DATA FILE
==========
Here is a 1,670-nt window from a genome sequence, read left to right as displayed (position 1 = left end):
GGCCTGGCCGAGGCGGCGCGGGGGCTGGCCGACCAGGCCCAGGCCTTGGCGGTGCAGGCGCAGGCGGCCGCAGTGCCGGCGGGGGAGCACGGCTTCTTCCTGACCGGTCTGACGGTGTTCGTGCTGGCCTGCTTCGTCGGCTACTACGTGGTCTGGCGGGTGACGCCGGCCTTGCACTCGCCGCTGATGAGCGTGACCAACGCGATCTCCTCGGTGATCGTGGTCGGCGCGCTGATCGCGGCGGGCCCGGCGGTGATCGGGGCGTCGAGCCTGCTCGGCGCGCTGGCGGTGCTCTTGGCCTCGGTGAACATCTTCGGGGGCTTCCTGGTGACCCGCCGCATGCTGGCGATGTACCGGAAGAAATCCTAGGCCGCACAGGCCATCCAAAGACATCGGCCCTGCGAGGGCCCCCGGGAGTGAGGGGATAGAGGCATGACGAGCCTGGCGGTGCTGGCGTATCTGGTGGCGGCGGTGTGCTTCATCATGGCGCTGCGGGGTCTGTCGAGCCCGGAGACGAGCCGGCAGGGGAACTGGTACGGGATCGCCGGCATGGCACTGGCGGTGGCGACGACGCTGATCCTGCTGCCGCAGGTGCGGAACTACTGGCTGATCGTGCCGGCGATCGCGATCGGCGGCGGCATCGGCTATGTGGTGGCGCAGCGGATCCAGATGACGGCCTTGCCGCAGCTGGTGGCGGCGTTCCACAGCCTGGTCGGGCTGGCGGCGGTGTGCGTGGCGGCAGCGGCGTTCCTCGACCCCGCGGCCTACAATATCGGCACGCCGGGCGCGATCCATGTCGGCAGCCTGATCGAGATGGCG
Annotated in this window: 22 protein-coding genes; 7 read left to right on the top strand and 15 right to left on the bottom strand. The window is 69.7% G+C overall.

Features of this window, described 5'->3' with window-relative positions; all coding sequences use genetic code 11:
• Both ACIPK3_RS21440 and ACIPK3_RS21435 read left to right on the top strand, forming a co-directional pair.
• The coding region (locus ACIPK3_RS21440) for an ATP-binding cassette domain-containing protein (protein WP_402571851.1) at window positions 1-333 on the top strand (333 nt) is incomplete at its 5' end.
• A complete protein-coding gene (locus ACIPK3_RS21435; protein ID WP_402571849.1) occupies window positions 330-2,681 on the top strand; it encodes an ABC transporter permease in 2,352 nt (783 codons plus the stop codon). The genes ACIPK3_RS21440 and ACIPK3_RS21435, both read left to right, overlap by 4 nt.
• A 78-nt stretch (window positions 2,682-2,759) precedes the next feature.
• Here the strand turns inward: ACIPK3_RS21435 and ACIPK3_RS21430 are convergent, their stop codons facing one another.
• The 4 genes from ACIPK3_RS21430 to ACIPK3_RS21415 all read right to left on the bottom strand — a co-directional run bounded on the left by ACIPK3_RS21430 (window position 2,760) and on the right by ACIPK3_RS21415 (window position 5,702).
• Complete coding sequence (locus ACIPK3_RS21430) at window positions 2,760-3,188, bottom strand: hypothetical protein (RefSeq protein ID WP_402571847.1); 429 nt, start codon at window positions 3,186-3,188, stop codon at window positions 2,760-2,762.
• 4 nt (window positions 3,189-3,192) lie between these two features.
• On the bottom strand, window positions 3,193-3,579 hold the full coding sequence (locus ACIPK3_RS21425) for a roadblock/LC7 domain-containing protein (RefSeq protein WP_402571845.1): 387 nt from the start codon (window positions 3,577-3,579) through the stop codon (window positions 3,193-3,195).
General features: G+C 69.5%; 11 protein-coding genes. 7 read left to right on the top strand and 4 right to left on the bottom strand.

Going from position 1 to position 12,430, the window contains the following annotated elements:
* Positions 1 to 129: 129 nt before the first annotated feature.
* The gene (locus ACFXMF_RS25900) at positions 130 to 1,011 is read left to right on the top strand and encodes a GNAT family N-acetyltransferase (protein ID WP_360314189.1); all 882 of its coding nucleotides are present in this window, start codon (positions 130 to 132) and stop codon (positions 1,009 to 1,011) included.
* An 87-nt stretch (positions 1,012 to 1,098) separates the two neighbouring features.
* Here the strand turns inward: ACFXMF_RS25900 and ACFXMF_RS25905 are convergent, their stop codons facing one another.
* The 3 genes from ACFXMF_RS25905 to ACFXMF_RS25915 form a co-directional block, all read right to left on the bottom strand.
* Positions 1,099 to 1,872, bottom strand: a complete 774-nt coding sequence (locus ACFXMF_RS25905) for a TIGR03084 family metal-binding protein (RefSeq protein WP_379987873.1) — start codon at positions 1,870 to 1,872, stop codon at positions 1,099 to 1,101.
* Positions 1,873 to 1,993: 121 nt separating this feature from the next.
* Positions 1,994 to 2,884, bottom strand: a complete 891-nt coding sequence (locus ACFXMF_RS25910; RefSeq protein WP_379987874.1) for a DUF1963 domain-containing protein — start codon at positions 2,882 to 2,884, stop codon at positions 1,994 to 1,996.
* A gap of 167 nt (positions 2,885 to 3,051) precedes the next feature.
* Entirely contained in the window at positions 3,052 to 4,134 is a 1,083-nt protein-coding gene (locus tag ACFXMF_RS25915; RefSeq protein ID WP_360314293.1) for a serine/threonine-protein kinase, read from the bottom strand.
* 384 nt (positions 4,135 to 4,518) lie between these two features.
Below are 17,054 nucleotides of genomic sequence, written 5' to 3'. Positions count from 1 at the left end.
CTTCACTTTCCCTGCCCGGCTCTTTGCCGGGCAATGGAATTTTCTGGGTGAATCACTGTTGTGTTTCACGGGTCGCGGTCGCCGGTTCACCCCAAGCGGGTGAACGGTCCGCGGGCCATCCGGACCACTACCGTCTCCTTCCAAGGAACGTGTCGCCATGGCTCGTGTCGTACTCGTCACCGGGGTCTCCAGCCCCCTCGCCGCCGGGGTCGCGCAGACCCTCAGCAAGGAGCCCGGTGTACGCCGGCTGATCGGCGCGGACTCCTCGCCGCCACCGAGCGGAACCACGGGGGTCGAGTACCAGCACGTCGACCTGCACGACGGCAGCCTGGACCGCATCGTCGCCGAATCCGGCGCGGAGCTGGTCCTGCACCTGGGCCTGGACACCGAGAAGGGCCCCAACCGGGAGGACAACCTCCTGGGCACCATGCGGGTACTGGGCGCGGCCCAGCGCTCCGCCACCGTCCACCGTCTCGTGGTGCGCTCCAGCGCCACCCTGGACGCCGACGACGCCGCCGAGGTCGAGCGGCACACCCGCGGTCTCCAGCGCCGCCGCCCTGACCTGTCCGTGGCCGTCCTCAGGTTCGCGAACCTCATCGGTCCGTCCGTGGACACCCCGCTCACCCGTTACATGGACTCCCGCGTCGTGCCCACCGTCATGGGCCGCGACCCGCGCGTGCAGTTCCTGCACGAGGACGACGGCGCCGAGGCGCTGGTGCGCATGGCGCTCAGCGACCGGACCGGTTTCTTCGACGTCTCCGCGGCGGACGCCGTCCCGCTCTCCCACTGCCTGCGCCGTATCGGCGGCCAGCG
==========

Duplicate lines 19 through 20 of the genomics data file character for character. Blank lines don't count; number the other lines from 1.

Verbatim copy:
* Here the strand turns inward: ACFXMF_RS25900 and ACFXMF_RS25905 are convergent, their stop codons facing one another.
* The 3 genes from ACFXMF_RS25905 to ACFXMF_RS25915 form a co-directional block, all read right to left on the bottom strand.